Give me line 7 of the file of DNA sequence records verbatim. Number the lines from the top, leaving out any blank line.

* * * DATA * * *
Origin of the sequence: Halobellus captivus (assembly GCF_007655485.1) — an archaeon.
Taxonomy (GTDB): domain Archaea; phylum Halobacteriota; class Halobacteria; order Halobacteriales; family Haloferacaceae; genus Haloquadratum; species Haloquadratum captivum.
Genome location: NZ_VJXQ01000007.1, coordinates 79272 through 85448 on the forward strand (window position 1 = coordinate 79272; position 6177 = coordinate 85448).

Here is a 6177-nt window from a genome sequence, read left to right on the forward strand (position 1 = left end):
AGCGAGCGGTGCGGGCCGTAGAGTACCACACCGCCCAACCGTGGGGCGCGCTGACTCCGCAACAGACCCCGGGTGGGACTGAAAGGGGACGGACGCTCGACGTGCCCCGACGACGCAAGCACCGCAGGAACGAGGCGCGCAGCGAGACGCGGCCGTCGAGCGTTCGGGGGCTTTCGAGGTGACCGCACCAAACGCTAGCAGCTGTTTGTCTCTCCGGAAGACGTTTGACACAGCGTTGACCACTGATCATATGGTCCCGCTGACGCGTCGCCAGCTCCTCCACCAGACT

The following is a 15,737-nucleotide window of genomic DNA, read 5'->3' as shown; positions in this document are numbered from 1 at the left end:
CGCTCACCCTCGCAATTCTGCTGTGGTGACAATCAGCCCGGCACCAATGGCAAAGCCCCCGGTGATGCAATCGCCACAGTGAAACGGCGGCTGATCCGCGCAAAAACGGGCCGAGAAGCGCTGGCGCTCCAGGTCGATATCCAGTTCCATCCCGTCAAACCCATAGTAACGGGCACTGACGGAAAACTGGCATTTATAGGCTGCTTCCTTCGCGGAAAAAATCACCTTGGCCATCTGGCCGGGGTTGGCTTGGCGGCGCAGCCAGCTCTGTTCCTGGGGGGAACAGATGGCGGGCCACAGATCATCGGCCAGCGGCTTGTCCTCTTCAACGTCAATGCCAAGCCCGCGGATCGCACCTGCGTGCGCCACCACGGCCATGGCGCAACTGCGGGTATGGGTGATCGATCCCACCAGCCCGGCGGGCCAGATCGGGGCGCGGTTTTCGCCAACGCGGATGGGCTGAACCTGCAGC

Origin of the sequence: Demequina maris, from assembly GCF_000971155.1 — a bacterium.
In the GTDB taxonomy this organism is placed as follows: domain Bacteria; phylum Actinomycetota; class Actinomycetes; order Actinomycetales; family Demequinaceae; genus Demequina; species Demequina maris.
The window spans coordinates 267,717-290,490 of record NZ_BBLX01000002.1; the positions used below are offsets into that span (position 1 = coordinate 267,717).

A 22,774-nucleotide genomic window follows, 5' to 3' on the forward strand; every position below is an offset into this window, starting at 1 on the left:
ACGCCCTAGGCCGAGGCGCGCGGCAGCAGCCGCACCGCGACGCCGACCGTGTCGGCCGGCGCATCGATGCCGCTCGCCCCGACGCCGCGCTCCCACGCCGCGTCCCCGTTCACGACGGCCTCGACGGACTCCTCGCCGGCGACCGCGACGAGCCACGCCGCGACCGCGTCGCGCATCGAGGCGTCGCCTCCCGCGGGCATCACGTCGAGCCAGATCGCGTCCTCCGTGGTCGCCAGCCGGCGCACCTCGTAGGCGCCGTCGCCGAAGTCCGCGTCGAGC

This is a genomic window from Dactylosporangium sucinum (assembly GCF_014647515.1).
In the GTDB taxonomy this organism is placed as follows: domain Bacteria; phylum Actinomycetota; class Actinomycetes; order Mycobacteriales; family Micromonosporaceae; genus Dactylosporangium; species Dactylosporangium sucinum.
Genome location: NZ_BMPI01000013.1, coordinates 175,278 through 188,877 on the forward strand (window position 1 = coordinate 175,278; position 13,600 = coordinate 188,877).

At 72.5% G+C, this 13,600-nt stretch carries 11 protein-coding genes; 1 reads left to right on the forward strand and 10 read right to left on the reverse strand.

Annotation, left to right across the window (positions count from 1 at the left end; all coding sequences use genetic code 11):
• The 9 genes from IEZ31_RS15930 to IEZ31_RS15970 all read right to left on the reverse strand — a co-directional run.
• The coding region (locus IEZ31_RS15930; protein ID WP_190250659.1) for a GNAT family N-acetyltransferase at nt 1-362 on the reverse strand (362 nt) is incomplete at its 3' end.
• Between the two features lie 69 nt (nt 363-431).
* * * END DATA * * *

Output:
CGCTCACCCTCGCAATTCTGCTGTGGTGACAATCAGCCCGGCACCAATGGCAAAGCCCCCGGTGATGCAATCGCCACAGTGAAACGGCGGCTGATCCGCGCAAAAACGGGCCGAGAAGCGCTGGCGCTCCAGGTCGATATCCAGTTCCATCCCGTCAAACCCATAGTAACGGGCACTGACGGAAAACTGGCATTTATAGGCTGCTTCCTTCGCGGAAAAAATCACCTTGGCCATCTGGCCGGGGTTGGCTTGGCGGCGCAGCCAGCTCTGTTCCTGGGGGGAACAGATGGCGGGCCACAGATCATCGGCCAGCGGCTTGTCCTCTTCAACGTCAATGCCAAGCCCGCGGATCGCACCTGCGTGCGCCACCACGGCCATGGCGCAACTGCGGGTATGGGTGATCGATCCCACCAGCCCGGCGGGCCAGATCGGGGCGCGGTTTTCGCCAACGCGGATGGGCTGAACCTGCAGC